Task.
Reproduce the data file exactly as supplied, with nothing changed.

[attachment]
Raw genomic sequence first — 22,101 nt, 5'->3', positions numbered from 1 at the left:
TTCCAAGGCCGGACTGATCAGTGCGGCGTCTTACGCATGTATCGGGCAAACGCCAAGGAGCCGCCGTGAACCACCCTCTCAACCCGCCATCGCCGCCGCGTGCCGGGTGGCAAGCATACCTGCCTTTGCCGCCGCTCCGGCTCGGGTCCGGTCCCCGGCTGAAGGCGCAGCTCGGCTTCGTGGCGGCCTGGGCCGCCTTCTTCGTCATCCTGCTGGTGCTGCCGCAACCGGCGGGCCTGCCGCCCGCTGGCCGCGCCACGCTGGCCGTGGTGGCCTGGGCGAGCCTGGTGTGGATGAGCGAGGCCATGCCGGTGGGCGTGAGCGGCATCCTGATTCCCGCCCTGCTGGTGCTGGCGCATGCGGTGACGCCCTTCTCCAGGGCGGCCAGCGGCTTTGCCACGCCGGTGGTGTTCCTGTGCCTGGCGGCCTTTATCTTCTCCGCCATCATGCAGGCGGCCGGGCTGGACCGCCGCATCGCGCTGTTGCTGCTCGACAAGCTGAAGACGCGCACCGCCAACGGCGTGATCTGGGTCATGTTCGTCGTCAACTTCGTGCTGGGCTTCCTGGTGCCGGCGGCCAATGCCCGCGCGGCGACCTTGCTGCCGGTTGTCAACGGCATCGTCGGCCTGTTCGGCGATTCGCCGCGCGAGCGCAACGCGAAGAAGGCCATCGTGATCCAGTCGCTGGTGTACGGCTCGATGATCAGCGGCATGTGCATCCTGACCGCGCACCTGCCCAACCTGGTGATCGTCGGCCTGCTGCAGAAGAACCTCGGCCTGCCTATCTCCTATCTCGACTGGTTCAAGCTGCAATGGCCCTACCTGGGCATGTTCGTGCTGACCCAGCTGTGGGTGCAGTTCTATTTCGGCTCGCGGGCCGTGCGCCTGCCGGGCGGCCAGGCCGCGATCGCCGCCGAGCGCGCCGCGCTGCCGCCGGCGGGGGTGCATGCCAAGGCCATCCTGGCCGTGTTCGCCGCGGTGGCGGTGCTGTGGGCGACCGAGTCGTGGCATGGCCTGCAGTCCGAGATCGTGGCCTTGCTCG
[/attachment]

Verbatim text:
Raw genomic sequence first — 22,101 nt, 5'->3', positions numbered from 1 at the left:
TTCCAAGGCCGGACTGATCAGTGCGGCGTCTTACGCATGTATCGGGCAAACGCCAAGGAGCCGCCGTGAACCACCCTCTCAACCCGCCATCGCCGCCGCGTGCCGGGTGGCAAGCATACCTGCCTTTGCCGCCGCTCCGGCTCGGGTCCGGTCCCCGGCTGAAGGCGCAGCTCGGCTTCGTGGCGGCCTGGGCCGCCTTCTTCGTCATCCTGCTGGTGCTGCCGCAACCGGCGGGCCTGCCGCCCGCTGGCCGCGCCACGCTGGCCGTGGTGGCCTGGGCGAGCCTGGTGTGGATGAGCGAGGCCATGCCGGTGGGCGTGAGCGGCATCCTGATTCCCGCCCTGCTGGTGCTGGCGCATGCGGTGACGCCCTTCTCCAGGGCGGCCAGCGGCTTTGCCACGCCGGTGGTGTTCCTGTGCCTGGCGGCCTTTATCTTCTCCGCCATCATGCAGGCGGCCGGGCTGGACCGCCGCATCGCGCTGTTGCTGCTCGACAAGCTGAAGACGCGCACCGCCAACGGCGTGATCTGGGTCATGTTCGTCGTCAACTTCGTGCTGGGCTTCCTGGTGCCGGCGGCCAATGCCCGCGCGGCGACCTTGCTGCCGGTTGTCAACGGCATCGTCGGCCTGTTCGGCGATTCGCCGCGCGAGCGCAACGCGAAGAAGGCCATCGTGATCCAGTCGCTGGTGTACGGCTCGATGATCAGCGGCATGTGCATCCTGACCGCGCACCTGCCCAACCTGGTGATCGTCGGCCTGCTGCAGAAGAACCTCGGCCTGCCTATCTCCTATCTCGACTGGTTCAAGCTGCAATGGCCCTACCTGGGCATGTTCGTGCTGACCCAGCTGTGGGTGCAGTTCTATTTCGGCTCGCGGGCCGTGCGCCTGCCGGGCGGCCAGGCCGCGATCGCCGCCGAGCGCGCCGCGCTGCCGCCGGCGGGGGTGCATGCCAAGGCCATCCTGGCCGTGTTCGCCGCGGTGGCGGTGCTGTGGGCGACCGAGTCGTGGCATGGCCTGCAGTCCGAGATCGTGGCCTTGCTCG